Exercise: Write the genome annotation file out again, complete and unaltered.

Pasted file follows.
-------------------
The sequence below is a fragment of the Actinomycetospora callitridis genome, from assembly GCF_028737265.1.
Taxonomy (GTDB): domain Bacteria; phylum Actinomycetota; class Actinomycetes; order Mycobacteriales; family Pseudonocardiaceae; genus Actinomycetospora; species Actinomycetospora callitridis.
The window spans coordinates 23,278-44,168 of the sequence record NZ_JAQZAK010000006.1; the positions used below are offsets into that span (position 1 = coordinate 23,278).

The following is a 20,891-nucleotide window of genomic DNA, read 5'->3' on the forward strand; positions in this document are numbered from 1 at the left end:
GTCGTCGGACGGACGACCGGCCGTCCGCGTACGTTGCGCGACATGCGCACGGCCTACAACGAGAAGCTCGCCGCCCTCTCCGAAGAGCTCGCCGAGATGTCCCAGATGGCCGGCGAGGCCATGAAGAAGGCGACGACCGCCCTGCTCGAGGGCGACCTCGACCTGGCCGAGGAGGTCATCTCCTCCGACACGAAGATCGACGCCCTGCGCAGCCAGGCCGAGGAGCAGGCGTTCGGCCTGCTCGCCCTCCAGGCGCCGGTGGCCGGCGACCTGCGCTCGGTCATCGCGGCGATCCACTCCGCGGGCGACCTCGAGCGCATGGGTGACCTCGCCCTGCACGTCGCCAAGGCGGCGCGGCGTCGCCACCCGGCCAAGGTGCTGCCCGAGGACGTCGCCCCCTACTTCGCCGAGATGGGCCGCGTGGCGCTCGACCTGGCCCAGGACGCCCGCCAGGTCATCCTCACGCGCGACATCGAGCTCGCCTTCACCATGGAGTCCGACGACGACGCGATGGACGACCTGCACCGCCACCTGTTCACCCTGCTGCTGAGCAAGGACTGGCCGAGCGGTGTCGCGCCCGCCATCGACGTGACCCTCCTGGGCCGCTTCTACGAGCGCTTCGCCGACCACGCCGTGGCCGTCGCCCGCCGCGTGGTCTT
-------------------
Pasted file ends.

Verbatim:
The sequence below is a fragment of the Actinomycetospora callitridis genome, from assembly GCF_028737265.1.
Taxonomy (GTDB): domain Bacteria; phylum Actinomycetota; class Actinomycetes; order Mycobacteriales; family Pseudonocardiaceae; genus Actinomycetospora; species Actinomycetospora callitridis.
The window spans coordinates 23,278-44,168 of the sequence record NZ_JAQZAK010000006.1; the positions used below are offsets into that span (position 1 = coordinate 23,278).

The following is a 20,891-nucleotide window of genomic DNA, read 5'->3' on the forward strand; positions in this document are numbered from 1 at the left end:
GTCGTCGGACGGACGACCGGCCGTCCGCGTACGTTGCGCGACATGCGCACGGCCTACAACGAGAAGCTCGCCGCCCTCTCCGAAGAGCTCGCCGAGATGTCCCAGATGGCCGGCGAGGCCATGAAGAAGGCGACGACCGCCCTGCTCGAGGGCGACCTCGACCTGGCCGAGGAGGTCATCTCCTCCGACACGAAGATCGACGCCCTGCGCAGCCAGGCCGAGGAGCAGGCGTTCGGCCTGCTCGCCCTCCAGGCGCCGGTGGCCGGCGACCTGCGCTCGGTCATCGCGGCGATCCACTCCGCGGGCGACCTCGAGCGCATGGGTGACCTCGCCCTGCACGTCGCCAAGGCGGCGCGGCGTCGCCACCCGGCCAAGGTGCTGCCCGAGGACGTCGCCCCCTACTTCGCCGAGATGGGCCGCGTGGCGCTCGACCTGGCCCAGGACGCCCGCCAGGTCATCCTCACGCGCGACATCGAGCTCGCCTTCACCATGGAGTCCGACGACGACGCGATGGACGACCTGCACCGCCACCTGTTCACCCTGCTGCTGAGCAAGGACTGGCCGAGCGGTGTCGCGCCCGCCATCGACGTGACCCTCCTGGGCCGCTTCTACGAGCGCTTCGCCGACCACGCCGTGGCCGTCGCCCGCCGCGTGGTCTT